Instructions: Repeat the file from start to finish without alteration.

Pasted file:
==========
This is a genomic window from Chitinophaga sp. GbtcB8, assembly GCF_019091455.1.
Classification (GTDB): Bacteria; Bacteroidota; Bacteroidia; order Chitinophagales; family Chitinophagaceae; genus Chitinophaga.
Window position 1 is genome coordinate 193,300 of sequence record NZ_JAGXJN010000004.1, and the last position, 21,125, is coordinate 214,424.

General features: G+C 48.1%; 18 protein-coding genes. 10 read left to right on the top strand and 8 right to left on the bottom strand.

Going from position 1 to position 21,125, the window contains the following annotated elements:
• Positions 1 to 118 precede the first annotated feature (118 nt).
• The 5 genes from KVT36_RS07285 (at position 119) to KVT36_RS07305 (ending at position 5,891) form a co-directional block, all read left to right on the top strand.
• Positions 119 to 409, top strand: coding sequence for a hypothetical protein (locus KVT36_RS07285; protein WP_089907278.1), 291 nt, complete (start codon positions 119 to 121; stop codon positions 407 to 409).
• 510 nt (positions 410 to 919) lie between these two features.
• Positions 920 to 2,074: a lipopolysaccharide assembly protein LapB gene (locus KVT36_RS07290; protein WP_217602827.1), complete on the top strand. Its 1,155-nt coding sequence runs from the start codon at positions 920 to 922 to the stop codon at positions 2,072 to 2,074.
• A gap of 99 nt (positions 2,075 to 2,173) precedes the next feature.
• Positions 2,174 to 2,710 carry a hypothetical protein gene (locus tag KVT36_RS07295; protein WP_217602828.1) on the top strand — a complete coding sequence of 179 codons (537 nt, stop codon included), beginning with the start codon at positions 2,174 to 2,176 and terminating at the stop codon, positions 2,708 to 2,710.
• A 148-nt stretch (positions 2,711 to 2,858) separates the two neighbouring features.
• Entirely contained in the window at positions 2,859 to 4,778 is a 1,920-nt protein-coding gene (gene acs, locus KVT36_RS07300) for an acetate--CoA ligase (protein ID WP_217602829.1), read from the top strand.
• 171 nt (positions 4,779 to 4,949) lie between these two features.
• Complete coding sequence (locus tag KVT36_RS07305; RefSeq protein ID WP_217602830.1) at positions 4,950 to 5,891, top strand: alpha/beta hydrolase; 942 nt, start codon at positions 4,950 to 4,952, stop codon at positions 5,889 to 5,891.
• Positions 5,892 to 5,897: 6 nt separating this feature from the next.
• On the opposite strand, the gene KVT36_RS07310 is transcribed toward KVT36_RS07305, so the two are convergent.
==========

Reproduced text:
This is a genomic window from Chitinophaga sp. GbtcB8, assembly GCF_019091455.1.
Classification (GTDB): Bacteria; Bacteroidota; Bacteroidia; order Chitinophagales; family Chitinophagaceae; genus Chitinophaga.
Window position 1 is genome coordinate 193,300 of sequence record NZ_JAGXJN010000004.1, and the last position, 21,125, is coordinate 214,424.

General features: G+C 48.1%; 18 protein-coding genes. 10 read left to right on the top strand and 8 right to left on the bottom strand.

Going from position 1 to position 21,125, the window contains the following annotated elements:
• Positions 1 to 118 precede the first annotated feature (118 nt).
• The 5 genes from KVT36_RS07285 (at position 119) to KVT36_RS07305 (ending at position 5,891) form a co-directional block, all read left to right on the top strand.
• Positions 119 to 409, top strand: coding sequence for a hypothetical protein (locus KVT36_RS07285; protein WP_089907278.1), 291 nt, complete (start codon positions 119 to 121; stop codon positions 407 to 409).
• 510 nt (positions 410 to 919) lie between these two features.
• Positions 920 to 2,074: a lipopolysaccharide assembly protein LapB gene (locus KVT36_RS07290; protein WP_217602827.1), complete on the top strand. Its 1,155-nt coding sequence runs from the start codon at positions 920 to 922 to the stop codon at positions 2,072 to 2,074.
• A gap of 99 nt (positions 2,075 to 2,173) precedes the next feature.
• Positions 2,174 to 2,710 carry a hypothetical protein gene (locus tag KVT36_RS07295; protein WP_217602828.1) on the top strand — a complete coding sequence of 179 codons (537 nt, stop codon included), beginning with the start codon at positions 2,174 to 2,176 and terminating at the stop codon, positions 2,708 to 2,710.
• A 148-nt stretch (positions 2,711 to 2,858) separates the two neighbouring features.
• Entirely contained in the window at positions 2,859 to 4,778 is a 1,920-nt protein-coding gene (gene acs, locus KVT36_RS07300) for an acetate--CoA ligase (protein ID WP_217602829.1), read from the top strand.
• 171 nt (positions 4,779 to 4,949) lie between these two features.
• Complete coding sequence (locus tag KVT36_RS07305; RefSeq protein ID WP_217602830.1) at positions 4,950 to 5,891, top strand: alpha/beta hydrolase; 942 nt, start codon at positions 4,950 to 4,952, stop codon at positions 5,889 to 5,891.
• Positions 5,892 to 5,897: 6 nt separating this feature from the next.
• On the opposite strand, the gene KVT36_RS07310 is transcribed toward KVT36_RS07305, so the two are convergent.